A 1978 Vietnamese invasion drove the Khmer Rouge into the countryside and ended 13 years of fighting (but the fighting would continue for some time in border areas). Cold War politics meant that despite the horrendous crimes committed by the Khmer Rouge they were the recognized government long after the liberation of the country by the Vietnamese, indeed they continued to receive covert support and financing by the USA. As a result of the devastating politics of the Khmer Rouge regime, there was virtually no infrastructure left. Institutions of higher education, money, and all forms of commerce industries were destroyed in 1978, so the country had to be built up from scratch. UN-sponsored elections in 1993 helped restore some semblance of normalcy, as did the rapid diminution of the Khmer Rouge in the mid-1990s. A coalition government, formed after national elections in 1998, brought renewed political stability and the surrender of remaining Khmer Rouge forces.

TOURIST HIGH LIGHTS: Some of these should sadly be referred to as low lights simply because they revolve around the brutal history of Pol Phot and the Khmer Rouge.

SIEM REAP & ANGKOR WAT: We will start with one of not only Cambodia’s high lights but something equal to any high light anywhere on the planet. We refer of course to the Angkor Wat complex. This is a must see for anybody who considers themselves to be a world traveller but even if you are a once only overseas traveller this is about as good as it gets. The area is so large it would take weeks to see it all in detail. Luckily the major temples are close enough to see in a few hours with your Baktrax local guide. This leaves enough time for those wanting to explore even further afield.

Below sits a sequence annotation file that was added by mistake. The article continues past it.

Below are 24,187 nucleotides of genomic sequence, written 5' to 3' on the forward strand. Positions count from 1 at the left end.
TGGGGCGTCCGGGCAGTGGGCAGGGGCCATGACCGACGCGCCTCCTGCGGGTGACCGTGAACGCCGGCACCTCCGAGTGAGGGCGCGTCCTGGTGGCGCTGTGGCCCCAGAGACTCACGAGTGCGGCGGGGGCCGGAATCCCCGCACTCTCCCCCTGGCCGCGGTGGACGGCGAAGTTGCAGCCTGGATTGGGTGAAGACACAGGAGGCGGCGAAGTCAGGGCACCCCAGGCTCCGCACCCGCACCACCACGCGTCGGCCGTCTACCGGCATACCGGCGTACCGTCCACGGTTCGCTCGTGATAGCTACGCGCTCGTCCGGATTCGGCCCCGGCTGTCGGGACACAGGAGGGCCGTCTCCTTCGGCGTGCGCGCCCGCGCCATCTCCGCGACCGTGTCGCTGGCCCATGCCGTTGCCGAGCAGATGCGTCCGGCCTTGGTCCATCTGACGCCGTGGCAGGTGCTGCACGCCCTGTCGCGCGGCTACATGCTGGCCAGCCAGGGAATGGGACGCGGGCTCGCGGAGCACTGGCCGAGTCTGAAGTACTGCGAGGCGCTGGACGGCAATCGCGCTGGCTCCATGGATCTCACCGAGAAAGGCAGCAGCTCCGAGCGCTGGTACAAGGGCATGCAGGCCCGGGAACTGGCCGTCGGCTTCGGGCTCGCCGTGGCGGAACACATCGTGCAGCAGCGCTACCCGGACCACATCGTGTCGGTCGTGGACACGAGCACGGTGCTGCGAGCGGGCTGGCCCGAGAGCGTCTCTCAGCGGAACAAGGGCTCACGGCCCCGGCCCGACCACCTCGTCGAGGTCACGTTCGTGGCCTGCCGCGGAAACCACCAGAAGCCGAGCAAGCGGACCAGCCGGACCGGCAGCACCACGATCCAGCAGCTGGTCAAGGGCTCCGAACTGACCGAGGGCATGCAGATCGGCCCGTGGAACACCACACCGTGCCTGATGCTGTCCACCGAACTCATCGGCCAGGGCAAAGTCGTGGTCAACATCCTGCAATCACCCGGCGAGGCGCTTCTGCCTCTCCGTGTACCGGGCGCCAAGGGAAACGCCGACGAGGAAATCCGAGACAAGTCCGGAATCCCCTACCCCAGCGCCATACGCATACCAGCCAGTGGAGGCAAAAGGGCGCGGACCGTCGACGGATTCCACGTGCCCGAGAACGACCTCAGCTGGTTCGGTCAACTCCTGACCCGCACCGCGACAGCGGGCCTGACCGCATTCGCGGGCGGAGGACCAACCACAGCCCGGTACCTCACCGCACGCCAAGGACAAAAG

The main temples being Angkor Wat itself, Angkor Thom, Bayon and Ta Prohm. With the latter a must see because of the huge tree roots having become entwined over the years with the ruins. Further afield the smaller but no less intricate temples of Banteay Samre and Banteay Srei are well worth a visit for those who don’t temple out and for really serious explorers a tough walk up a steep hill will get you to the river Linga’s which are carved into the rocks of a river bed. ( best visited in dry season). Far to many other temples to mention here but put simply, just a totally awesome complex of high lights.

SHOPPING:
After a hot day of exploration you will most likely feel like Pub street but for shoppers there are plenty of opportunities for that also.
If you havn’t got enough souvenirs and T shirts from the countless vendors who will follow you around the ruins then the numerous shops in town aimed at tourists will fill your bags for you. The Angkor Wat market has stalls selling handicrafts and numerous other sovenirs and is well worth a wander around also.
Just meander around and you will find plenty of fascinating things to see.

PHNOM PENH: Now its time for the low lights of Cambodia. These are must sees also. The infamous killing fields with the memorial stupa full of Skeleton heads are the first place you will be shown. After that you will visit Tuol Sleng prison known in the 70’s as S21. Has there ever been a mort inhumane place on Eearth? Here you will see how the pure evil of Pol Phot and his Khmer Rouge cadres went about creating their idea of utopia. Hire your own personel guide and you will hear some of their own true life stories but just wandering around on your own will be enough to see and feel the evil of the place. How could this happen to these wonderful people you are meeting today?
SHOPPING: